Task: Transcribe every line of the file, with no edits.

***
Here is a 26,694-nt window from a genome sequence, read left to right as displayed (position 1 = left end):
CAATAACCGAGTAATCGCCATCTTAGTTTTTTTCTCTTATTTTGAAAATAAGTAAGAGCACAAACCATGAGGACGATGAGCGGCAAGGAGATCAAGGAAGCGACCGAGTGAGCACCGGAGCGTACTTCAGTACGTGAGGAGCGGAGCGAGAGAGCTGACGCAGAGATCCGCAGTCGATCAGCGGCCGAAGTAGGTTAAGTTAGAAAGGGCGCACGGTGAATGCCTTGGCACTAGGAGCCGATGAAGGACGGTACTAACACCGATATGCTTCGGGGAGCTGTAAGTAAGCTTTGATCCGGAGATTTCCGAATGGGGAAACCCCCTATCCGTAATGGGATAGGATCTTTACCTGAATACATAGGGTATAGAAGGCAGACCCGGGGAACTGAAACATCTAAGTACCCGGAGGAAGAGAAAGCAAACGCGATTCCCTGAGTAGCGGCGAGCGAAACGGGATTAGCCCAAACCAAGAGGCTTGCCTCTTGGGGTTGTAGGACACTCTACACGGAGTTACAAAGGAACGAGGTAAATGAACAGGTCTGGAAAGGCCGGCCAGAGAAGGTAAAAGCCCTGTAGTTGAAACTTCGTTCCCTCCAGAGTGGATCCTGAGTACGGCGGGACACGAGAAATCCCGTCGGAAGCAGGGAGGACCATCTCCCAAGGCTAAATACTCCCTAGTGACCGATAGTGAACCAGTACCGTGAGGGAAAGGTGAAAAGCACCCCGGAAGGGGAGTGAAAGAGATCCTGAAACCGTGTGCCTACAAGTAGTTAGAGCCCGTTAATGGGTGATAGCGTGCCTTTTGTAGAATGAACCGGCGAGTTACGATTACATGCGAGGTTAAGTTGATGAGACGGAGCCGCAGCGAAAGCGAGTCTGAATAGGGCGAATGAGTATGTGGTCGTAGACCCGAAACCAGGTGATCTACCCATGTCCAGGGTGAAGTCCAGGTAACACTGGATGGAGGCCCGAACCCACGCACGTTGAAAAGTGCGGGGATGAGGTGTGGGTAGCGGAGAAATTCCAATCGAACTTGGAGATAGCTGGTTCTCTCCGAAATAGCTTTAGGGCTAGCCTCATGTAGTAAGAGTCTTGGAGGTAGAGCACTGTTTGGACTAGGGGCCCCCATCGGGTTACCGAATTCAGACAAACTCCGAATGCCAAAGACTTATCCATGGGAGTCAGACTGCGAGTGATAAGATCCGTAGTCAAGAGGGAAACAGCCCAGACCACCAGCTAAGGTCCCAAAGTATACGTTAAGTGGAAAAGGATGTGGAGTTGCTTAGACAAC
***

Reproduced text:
Here is a 26,694-nt window from a genome sequence, read left to right as displayed (position 1 = left end):
CAATAACCGAGTAATCGCCATCTTAGTTTTTTTCTCTTATTTTGAAAATAAGTAAGAGCACAAACCATGAGGACGATGAGCGGCAAGGAGATCAAGGAAGCGACCGAGTGAGCACCGGAGCGTACTTCAGTACGTGAGGAGCGGAGCGAGAGAGCTGACGCAGAGATCCGCAGTCGATCAGCGGCCGAAGTAGGTTAAGTTAGAAAGGGCGCACGGTGAATGCCTTGGCACTAGGAGCCGATGAAGGACGGTACTAACACCGATATGCTTCGGGGAGCTGTAAGTAAGCTTTGATCCGGAGATTTCCGAATGGGGAAACCCCCTATCCGTAATGGGATAGGATCTTTACCTGAATACATAGGGTATAGAAGGCAGACCCGGGGAACTGAAACATCTAAGTACCCGGAGGAAGAGAAAGCAAACGCGATTCCCTGAGTAGCGGCGAGCGAAACGGGATTAGCCCAAACCAAGAGGCTTGCCTCTTGGGGTTGTAGGACACTCTACACGGAGTTACAAAGGAACGAGGTAAATGAACAGGTCTGGAAAGGCCGGCCAGAGAAGGTAAAAGCCCTGTAGTTGAAACTTCGTTCCCTCCAGAGTGGATCCTGAGTACGGCGGGACACGAGAAATCCCGTCGGAAGCAGGGAGGACCATCTCCCAAGGCTAAATACTCCCTAGTGACCGATAGTGAACCAGTACCGTGAGGGAAAGGTGAAAAGCACCCCGGAAGGGGAGTGAAAGAGATCCTGAAACCGTGTGCCTACAAGTAGTTAGAGCCCGTTAATGGGTGATAGCGTGCCTTTTGTAGAATGAACCGGCGAGTTACGATTACATGCGAGGTTAAGTTGATGAGACGGAGCCGCAGCGAAAGCGAGTCTGAATAGGGCGAATGAGTATGTGGTCGTAGACCCGAAACCAGGTGATCTACCCATGTCCAGGGTGAAGTCCAGGTAACACTGGATGGAGGCCCGAACCCACGCACGTTGAAAAGTGCGGGGATGAGGTGTGGGTAGCGGAGAAATTCCAATCGAACTTGGAGATAGCTGGTTCTCTCCGAAATAGCTTTAGGGCTAGCCTCATGTAGTAAGAGTCTTGGAGGTAGAGCACTGTTTGGACTAGGGGCCCCCATCGGGTTACCGAATTCAGACAAACTCCGAATGCCAAAGACTTATCCATGGGAGTCAGACTGCGAGTGATAAGATCCGTAGTCAAGAGGGAAACAGCCCAGACCACCAGCTAAGGTCCCAAAGTATACGTTAAGTGGAAAAGGATGTGGAGTTGCTTAGACAAC